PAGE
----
Sir Francis Drake
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Drake, Sir Francis
Circumnavigation of the World
In Dec., 1577, he set out with five ships to raid Spanish holdings on the Pacific coast of the New World. He abandoned two ships in the Río de la Plata in South America, and, with the remaining three, navigated the Straits of Magellan, the first Englishman to make the passage. A storm drove them far southward; one ship and its crew were destroyed, and another, separated from Drake's vessel, returned to England.
Drake continued alone in the Golden Hind up the coast of South America, plundered Valparaiso and smaller settlements, cut loose the shipping at Callao, and captured a rich Spanish treasure ship. Armed now with Spanish charts, he continued north along the coast, looking for a possible passage to the Atlantic, feeling it would be unsafe to retrace his course. Sailing possibly as far north as the present state of Washington with no success, he determined to cross the Pacific.
He returned to San Francisco Bay to repair and provision his ship. He named the region New Albion and took possession of it in the name of Queen Elizabeth I. Then, crossing the Pacific, he visited the Moluccas, Sulawesi, and Java, rounded the Cape of Good Hope, and arrived at Plymouth on Sept. 26, 1580, bearing treasure of extremely high value. Elizabeth endeavored for a time to justify Drake's conduct to Spain, but, failing to satisfy the Spanish, she finally abandoned all pretense and openly recognized Drake's exploits by knighting him aboard the Golden Hind.
Hostilities with Spain
In 1585, Drake commanded a fleet that sacked Vigo in Spain and burned São Tiago in the Cape Verde Islands. Proceeding across the Atlantic, he took Santo Domingo and Cartagena (which were subsequently ransomed), plundered the Florida coast, including the settlement of St. Augustine, and rescued Sir Walter Raleigh's Roanoke colony under Ralph Lane on the Carolina coast.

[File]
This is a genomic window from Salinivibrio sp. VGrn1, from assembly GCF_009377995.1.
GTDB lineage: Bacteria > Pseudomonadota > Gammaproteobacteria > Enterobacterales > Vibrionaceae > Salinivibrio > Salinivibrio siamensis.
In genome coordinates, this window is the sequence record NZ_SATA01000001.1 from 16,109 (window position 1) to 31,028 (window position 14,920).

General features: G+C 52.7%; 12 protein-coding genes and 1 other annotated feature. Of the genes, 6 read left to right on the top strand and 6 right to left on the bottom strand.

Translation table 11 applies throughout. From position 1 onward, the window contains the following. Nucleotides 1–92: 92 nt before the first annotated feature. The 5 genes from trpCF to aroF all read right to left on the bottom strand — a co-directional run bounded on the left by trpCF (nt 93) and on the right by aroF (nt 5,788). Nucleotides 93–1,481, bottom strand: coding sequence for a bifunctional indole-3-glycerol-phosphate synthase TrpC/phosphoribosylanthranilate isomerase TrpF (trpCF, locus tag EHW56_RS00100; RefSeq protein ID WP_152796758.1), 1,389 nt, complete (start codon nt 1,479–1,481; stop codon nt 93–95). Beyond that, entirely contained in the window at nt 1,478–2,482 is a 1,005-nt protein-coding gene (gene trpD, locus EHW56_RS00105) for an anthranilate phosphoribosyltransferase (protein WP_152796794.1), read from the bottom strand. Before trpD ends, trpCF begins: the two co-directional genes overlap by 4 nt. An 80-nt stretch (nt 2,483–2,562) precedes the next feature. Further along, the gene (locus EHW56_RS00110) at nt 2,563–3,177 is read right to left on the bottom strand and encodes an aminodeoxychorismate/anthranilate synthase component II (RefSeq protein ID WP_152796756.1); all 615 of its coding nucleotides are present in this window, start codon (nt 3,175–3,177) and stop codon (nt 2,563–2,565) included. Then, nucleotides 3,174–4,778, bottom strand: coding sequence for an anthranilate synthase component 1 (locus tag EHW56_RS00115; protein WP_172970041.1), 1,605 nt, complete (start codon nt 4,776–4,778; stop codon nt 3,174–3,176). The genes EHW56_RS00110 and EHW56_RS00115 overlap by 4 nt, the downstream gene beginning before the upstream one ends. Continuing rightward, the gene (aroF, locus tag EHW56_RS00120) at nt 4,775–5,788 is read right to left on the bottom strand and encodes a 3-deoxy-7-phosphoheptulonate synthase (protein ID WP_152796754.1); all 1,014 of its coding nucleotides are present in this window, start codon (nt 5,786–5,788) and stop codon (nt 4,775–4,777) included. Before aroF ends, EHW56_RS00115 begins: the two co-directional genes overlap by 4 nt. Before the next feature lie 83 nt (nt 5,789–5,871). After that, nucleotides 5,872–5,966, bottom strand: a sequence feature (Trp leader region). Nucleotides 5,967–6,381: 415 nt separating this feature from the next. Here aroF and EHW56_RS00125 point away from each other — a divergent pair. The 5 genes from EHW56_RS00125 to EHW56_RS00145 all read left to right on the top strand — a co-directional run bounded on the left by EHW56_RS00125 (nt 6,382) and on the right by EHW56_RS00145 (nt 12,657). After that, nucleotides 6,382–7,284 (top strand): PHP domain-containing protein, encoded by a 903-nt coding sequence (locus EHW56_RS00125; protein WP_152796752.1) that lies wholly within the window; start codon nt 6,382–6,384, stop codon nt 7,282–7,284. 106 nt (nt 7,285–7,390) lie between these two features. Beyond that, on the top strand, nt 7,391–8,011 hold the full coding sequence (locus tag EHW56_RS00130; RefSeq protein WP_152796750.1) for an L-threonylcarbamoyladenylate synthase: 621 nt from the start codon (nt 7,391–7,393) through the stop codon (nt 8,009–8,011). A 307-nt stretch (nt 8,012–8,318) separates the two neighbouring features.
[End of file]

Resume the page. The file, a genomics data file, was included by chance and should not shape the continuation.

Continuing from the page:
Meanwhile, Spain had begun to prepare for open war. In 1587, Drake entered the harbor of Cádiz with 26 ships and destroyed about 30 of the ships the Spanish were assembling. He had, he said, merely singed the king of Spain's beard and wished to carry out further expeditions against the Spanish ports, but Elizabeth would not sanction his plans. He was a vice admiral in the fleet that defeated the Armada in 1588. He was in joint command of an attempted invasion of Portugal in 1589 but failed to take Lisbon.
Drake's last expedition, in 1595, undertaken jointly with Hawkins, was directed against the West Indies. This time the Spanish were prepared, and the venture was a complete failure. Hawkins died off Puerto Rico, and Drake shortly afterward, of dysentery, off Portobelo, where he was buried at sea.
See biographies by Sir Julien Corbett (1890, repr. 1969) and G. M. Thomson (1972); see also Sir Julien Corbett, Drake and the Tudor Navy (2 vol., 1899, repr. 1970); G. Mattingly, The Armada (1959); K. R. Andrews, Drake's Voyages (1967); K. R. Andrews, ed., The Last Voyage of Drake and Hawkins (1972).
Drake, Sir Francis (1543-1596)(religion, spiritualism, and occult)
Francis Drake was the most famous of the Elizabethan sailors. The exact date of his birth is uncertain, although it is known that Drake's father was a Protestant preacher at Chatham Docks, England. Drake performed the first circumnavigation of the globe by an Englishman, with his voyage between 1577 and 1580. The profits of the sailing amounted to about 500,000 English pounds. He was knighted by the queen and with his share of the money purchased Buckland Abbey, in south Devonshire.
Drake was perhaps best known for his defeat of the Spanish Armada, when it attempted to invade England. The death of Mary had given Philip of Spain an immediate claim on the English throne. He did not want it for himself, but for his daughter, Isabella. In July 1588, the Spanish fleet of 132 vessels reached the English Channel. It is said that Drake was playing bowls on Plymouth Hoe at the time the Armada was spotted, and he reportedly said that there was time both to finish the game and to beat the Spaniards. However, the game was first reported in 1624 and there is no mention of the comment until 1736.
There may be more truth to the rumor that Drake was a follower of the Old Religion, despite his Protestant background. In his native Devon, many years after his death, he became associated with the Wild Hunt, with stories of his ghost leading the hunt across the Devonshire countryside, much as the old god Herne does in Windsor Great Park.
Within Wicca there is also the story that sixteenth-century Witches gathered to work magic to defeat the Spanish Armada. The same sort of thing was done when Napoleon was contemplating invading England, and it is also well documented that a coven of elders did the same to repel Hitler during World War II. But of that early magical working, it is said that Drake was one of the coven members who did the work.